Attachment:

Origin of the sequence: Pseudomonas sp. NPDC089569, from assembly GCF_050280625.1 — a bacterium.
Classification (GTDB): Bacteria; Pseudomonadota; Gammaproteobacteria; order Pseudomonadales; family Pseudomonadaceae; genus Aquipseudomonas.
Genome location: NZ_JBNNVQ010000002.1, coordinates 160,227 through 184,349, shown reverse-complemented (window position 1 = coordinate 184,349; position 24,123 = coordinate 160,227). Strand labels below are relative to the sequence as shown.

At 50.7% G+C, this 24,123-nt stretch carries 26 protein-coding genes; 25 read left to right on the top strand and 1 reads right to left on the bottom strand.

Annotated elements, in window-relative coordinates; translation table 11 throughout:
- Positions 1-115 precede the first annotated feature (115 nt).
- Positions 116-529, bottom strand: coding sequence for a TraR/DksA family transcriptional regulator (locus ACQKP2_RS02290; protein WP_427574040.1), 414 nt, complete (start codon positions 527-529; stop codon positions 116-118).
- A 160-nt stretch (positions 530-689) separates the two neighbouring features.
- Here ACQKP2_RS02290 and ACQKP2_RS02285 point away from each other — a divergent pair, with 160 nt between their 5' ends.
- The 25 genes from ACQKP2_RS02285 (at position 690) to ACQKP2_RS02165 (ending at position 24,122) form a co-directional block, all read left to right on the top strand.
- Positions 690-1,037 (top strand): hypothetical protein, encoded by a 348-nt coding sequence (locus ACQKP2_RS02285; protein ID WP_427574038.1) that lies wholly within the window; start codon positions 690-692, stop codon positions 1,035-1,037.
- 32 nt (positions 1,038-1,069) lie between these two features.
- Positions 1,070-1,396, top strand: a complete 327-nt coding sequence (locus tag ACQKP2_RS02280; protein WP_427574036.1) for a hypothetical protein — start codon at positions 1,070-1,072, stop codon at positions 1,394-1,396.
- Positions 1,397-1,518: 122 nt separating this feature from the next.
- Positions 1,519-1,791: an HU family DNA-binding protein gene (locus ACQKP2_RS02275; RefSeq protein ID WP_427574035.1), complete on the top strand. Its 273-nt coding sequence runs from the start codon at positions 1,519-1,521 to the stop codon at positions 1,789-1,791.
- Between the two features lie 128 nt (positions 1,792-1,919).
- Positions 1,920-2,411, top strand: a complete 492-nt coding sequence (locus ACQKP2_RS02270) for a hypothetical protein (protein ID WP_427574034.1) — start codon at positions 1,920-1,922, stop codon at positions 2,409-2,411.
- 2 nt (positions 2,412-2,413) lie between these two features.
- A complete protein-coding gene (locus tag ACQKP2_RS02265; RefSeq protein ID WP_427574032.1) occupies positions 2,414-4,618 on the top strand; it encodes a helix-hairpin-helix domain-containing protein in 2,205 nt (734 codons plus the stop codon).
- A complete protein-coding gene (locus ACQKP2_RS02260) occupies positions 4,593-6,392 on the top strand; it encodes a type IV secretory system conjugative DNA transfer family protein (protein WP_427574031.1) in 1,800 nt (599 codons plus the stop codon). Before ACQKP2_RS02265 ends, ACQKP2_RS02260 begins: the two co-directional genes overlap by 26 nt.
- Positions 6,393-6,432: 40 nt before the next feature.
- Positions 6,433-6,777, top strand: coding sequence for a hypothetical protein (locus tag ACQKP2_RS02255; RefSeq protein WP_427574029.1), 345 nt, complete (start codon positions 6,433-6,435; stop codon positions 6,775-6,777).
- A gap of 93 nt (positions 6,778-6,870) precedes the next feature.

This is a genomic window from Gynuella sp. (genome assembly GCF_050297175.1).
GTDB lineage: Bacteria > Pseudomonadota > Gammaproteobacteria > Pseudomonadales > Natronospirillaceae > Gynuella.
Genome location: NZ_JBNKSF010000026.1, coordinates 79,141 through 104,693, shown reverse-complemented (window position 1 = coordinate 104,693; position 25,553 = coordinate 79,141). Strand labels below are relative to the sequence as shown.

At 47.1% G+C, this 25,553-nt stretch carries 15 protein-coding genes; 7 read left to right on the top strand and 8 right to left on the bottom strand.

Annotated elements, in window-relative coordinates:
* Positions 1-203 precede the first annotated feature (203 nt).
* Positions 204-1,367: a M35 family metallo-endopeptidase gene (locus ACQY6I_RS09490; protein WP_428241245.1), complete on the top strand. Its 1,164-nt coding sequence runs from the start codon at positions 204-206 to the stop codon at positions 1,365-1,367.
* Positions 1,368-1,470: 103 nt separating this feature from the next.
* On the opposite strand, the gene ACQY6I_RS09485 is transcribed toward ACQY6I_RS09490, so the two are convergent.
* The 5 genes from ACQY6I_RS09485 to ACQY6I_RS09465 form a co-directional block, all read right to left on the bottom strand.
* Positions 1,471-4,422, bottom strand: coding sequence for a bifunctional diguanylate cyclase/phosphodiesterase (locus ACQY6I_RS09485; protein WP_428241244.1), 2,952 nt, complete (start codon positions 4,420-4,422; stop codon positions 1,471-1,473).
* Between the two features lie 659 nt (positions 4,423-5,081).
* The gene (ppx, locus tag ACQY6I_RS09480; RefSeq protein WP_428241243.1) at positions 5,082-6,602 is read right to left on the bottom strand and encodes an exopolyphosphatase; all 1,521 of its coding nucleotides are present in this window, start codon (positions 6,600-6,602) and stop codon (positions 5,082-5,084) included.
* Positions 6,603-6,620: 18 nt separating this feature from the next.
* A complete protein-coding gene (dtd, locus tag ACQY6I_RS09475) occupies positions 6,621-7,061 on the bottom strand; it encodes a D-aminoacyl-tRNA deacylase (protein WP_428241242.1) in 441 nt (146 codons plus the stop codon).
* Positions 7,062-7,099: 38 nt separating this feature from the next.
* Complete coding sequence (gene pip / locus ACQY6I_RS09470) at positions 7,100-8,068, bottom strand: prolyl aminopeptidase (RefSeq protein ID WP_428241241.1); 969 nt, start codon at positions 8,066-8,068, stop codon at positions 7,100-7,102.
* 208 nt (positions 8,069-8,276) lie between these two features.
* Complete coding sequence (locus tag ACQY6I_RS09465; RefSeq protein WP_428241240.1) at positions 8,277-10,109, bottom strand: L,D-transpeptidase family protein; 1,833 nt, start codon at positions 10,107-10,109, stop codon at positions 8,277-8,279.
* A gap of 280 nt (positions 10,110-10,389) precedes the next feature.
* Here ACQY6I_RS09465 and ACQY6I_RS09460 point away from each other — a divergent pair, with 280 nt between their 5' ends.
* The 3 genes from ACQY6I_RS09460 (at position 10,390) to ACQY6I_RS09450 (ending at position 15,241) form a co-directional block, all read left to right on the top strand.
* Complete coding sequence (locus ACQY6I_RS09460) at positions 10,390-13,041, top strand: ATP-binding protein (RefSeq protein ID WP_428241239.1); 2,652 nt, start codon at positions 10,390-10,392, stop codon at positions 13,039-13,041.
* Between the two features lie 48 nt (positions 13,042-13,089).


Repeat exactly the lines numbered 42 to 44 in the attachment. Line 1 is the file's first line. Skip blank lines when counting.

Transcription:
* Complete coding sequence (locus tag ACQY6I_RS09465; RefSeq protein WP_428241240.1) at positions 8,277-10,109, bottom strand: L,D-transpeptidase family protein; 1,833 nt, start codon at positions 10,107-10,109, stop codon at positions 8,277-8,279.
* A gap of 280 nt (positions 10,110-10,389) precedes the next feature.
* Here ACQY6I_RS09465 and ACQY6I_RS09460 point away from each other — a divergent pair, with 280 nt between their 5' ends.